To protect their community’s water source, as well as the ones downstream, wastewater plants can be assets to neighboring drinking water providers by considering the following steps for PFAS detection in wastewater and response.

Establish a Cross-functional Team

Detecting and communicating PFAS concentrations requires a cross-functional team to collaborate within a utility. Ideally, this team includes representation from laboratory staff, utility communications staff, plant operations, and leadership to routinely test water quality, manage lab results, and communicate these results to those who share water bodies with the wastewater plant. Together, this intra-utility PFAS team can decide what information is essential and how to convey it to neighboring utilities and ratepayers.  

Assess Water Sources

After assembling the cross-functional PFAS task force, the next step is to identify nearby water sources that local municipalities depend on. This is to gain a sense of which water supplies could be contaminated by PFAS wastewater. These sources include groundwater, surface water, as well as drinking water treatment and distribution systems.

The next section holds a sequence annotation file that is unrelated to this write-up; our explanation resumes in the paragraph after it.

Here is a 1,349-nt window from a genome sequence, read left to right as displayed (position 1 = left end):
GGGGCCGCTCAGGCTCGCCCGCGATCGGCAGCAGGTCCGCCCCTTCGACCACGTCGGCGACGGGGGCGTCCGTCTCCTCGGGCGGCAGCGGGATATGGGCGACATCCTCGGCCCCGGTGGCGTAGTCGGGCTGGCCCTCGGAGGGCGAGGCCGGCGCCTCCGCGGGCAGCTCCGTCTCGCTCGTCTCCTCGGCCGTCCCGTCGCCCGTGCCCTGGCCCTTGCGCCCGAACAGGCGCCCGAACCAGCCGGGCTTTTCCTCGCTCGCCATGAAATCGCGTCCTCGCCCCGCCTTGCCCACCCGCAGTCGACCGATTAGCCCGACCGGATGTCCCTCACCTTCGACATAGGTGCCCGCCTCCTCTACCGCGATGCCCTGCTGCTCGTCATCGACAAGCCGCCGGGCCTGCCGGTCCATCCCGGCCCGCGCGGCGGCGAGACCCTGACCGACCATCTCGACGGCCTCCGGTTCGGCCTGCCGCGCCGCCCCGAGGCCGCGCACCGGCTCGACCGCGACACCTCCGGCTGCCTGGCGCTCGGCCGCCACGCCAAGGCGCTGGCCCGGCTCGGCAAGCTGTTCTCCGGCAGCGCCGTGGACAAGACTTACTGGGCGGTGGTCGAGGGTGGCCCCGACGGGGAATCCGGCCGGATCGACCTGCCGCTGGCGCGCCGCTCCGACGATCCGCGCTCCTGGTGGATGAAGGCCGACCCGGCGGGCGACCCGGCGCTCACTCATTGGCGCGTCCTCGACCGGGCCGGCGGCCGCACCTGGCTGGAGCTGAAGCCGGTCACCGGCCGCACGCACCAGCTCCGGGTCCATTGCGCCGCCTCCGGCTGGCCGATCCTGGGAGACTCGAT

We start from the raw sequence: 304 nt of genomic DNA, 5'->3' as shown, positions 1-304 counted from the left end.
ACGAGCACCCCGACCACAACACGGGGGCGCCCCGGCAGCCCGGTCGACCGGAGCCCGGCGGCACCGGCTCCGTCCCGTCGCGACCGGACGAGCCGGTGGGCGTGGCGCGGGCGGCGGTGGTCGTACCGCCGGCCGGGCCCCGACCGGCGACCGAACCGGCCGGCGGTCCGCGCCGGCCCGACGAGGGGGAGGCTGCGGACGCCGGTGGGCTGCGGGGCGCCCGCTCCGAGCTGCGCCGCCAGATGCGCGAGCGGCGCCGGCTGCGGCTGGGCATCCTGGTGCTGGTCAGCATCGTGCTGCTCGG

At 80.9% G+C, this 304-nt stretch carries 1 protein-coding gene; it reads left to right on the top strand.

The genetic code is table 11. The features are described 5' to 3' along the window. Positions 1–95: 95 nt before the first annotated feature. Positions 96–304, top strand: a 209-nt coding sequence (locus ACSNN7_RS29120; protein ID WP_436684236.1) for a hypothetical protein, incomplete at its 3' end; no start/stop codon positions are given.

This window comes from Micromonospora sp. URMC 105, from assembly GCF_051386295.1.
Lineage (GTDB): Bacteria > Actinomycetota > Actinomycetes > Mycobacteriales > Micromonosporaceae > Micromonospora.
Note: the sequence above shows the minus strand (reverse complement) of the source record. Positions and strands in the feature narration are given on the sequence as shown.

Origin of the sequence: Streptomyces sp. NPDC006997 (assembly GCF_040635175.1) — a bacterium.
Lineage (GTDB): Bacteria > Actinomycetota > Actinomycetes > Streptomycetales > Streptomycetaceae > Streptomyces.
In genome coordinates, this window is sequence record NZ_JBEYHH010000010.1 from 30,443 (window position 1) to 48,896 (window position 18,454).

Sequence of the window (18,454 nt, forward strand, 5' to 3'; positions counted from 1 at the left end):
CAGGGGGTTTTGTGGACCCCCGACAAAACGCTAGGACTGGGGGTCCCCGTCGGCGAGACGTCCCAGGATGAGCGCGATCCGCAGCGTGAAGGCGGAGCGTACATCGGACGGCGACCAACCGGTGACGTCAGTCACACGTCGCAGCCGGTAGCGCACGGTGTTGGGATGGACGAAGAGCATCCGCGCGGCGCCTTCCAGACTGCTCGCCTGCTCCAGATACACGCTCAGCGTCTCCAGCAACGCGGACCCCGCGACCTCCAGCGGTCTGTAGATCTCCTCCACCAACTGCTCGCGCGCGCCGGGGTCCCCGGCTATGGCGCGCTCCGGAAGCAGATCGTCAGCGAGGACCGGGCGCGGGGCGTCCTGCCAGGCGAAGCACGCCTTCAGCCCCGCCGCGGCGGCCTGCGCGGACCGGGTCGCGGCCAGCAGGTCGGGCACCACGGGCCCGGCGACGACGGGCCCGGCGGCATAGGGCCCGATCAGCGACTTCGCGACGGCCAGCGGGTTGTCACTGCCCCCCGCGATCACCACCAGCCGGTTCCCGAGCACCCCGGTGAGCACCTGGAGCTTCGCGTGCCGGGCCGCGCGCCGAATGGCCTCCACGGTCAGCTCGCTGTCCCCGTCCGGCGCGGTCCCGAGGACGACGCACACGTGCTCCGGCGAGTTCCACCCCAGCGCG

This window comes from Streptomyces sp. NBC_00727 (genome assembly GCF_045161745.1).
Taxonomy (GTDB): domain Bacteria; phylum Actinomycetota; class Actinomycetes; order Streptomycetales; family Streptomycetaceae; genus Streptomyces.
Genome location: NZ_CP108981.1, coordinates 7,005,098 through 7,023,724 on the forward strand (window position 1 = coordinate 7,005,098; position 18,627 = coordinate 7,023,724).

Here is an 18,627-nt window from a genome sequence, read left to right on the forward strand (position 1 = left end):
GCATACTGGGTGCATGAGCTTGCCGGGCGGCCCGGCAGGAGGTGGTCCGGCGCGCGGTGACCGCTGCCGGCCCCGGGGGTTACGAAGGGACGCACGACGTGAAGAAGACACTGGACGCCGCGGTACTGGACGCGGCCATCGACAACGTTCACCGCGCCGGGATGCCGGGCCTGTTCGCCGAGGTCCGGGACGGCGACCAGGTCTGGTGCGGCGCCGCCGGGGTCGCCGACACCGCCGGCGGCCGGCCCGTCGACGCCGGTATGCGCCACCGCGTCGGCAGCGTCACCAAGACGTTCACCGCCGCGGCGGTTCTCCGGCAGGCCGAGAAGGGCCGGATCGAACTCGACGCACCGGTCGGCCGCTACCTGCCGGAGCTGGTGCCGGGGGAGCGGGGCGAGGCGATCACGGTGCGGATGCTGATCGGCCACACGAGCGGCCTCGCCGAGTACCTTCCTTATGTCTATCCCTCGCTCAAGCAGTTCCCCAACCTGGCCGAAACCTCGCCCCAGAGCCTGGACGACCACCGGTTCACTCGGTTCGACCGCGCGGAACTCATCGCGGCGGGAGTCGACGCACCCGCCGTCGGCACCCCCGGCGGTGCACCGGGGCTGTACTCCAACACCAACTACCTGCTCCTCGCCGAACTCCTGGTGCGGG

Assess Contamination Sources

Once local water sources are identified, locating potential PFAS contamination sources becomes more manageable. Municipal wastewater effluent is a known contributor. However, industrial sites and landfills in the watershed may be contributing to PFAS through discharge and leaching.  

Prioritize Sampling Sites

With water and contamination sources in mind, the wastewater team can begin prioritizing water sampling sites and testing frequency. For wastewater utilities, this is primarily a question of where their effluent enters water supplies and potentially contaminates ground and surface water resources.

Implement Testing and Evaluate Results